If I were Dorothy, I wouldn’t take Toto back to Kansas, where Governor Sam Brownback has doggedly (no pun intended!) pursued right-wing economic nostrums with devastating results.
Despite Brownback’s insistence that his massive tax cuts will translate into a booming state economy any day now, budget shortfalls have threatened to force layoffs of prison guards and massive cuts to public schools, health care providers and nursing homes, among others. A report from the federal Bureau of Labor Statistics pointed out that Kansas was one of only five states across the country that actually lost jobs in the last six months. As a result of all this, the Kansas legislature has reluctantly raised taxes (albeit not on those rich “job creators”– mostly just the regressive ones).
Then there’s Bobby Jindal’s Louisiana, where state lawmakers are preparing to dump Louisiana’s 1.6 billion dollar fiscal crisis on the next governor and legislature. Among other disasters, Jindal has presided over the biggest legislative downsizing ever faced by higher education in the U.S. The president of the Louisiana State University system has announced that Louisiana State (LSU) will consider declaring financial exigency—the equivalent of bankruptcy for academic institutions–and that as many as a dozen campuses throughout Louisiana could ultimately have to do the same.
Moving on to Scott Walker’s Wisconsin, the Wisconsin Budget Project reports that the state’s cuts to education since the start of the recession– the 7th largest in the country– deepened the recession, slowed the recovery, and are likely to make Wisconsin less prosperous in the future. Walker and legislative Republicans voted to cut 250 million dollars from the University of Wisconsin’s budget (in a gratuitous addition, they also voted to eliminate the state’s tenure laws, virtually guaranteeing an exodus of scholars from what was once one of the most prestigious public universities in the country.) Other shortfalls have halted highway construction and reduced health care access for the needy, and job creation has remained anemic.
Then there’s Minnesota. When Minnesota Governor Mark Dayton took office in 2011, the state had a $6 billion plus deficit and an unemployment rate of 7%. Minnesota’s unemployment rate is now below 4% and the state boasts a budget surplus of over $1.2 billion dollars. On taking office, Dayton raised taxes on the wealthy; more recently, he signed a bill raising the state’s minimum wage–policies that are anathema to the right wingers in Kansas, Louisiana and Wisconsin.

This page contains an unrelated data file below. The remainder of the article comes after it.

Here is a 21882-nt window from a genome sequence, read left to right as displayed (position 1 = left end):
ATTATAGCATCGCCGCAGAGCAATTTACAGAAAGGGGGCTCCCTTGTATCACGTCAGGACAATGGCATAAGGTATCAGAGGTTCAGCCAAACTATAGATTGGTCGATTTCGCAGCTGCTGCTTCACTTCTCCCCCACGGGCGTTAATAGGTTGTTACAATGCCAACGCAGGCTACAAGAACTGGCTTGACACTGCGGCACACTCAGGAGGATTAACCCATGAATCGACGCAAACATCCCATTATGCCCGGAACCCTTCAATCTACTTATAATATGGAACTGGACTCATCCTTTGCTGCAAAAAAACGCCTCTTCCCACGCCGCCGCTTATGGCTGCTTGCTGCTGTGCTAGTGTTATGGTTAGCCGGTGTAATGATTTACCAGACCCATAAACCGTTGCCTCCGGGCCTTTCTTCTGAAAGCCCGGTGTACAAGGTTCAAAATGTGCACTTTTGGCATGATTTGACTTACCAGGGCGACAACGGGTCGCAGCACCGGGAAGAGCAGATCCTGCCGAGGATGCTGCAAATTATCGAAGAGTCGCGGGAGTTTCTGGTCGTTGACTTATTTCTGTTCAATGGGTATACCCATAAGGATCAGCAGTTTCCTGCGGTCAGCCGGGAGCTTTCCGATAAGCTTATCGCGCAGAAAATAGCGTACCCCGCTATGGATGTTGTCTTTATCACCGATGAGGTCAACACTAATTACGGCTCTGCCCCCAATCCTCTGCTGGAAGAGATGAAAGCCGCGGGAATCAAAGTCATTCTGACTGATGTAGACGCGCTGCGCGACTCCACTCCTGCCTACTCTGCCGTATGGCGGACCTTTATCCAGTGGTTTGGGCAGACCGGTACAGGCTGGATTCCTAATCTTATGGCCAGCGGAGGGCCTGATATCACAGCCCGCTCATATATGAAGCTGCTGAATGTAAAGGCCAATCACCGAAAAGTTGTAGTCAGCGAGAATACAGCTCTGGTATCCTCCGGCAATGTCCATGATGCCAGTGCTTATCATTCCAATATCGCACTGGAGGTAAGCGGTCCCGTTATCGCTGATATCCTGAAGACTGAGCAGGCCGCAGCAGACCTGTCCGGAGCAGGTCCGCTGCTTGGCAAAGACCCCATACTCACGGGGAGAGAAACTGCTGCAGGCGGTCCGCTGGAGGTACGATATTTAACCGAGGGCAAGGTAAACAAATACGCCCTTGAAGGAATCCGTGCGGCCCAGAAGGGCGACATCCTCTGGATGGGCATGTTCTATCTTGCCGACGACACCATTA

Gov. Dayton stayed true to his campaign promise to ask everyone to in Minnesota to pay their fair share in taxes–including rich corporations and CEOs. It doesn’t appear to have deterred businesses operations there; a recent analysis shows Minnesota is among the top five fastest growing state economies and private-sector job creation exceeds pre-recession levels.
After committing half of the resulting revenue to balancing the budget (as required by the state constitution) Dayton and allies invested nearly three-quarters of the remaining funds in public education, with a focus on all-day kindergarten and expanding access to early childhood education.
Minnesota has also broadened access to health care, expanding Medicaid, and–according to the New York Times– keeping premiums in its insurance exchange among the lowest in the country (and well below premiums in Wisconsin).
The comparisons to Wisconsin are particularly telling because the two states share similar climates, populations with German and Northern European roots, farming communities, and (at least before Walker) populist progressive political cultures.
Policy choices matter.
Trusting in what George H.W. Bush called “voodoo economics” is a lot like trusting your operation to a surgeon whose last hundred patients died during the procedure he’s recommending.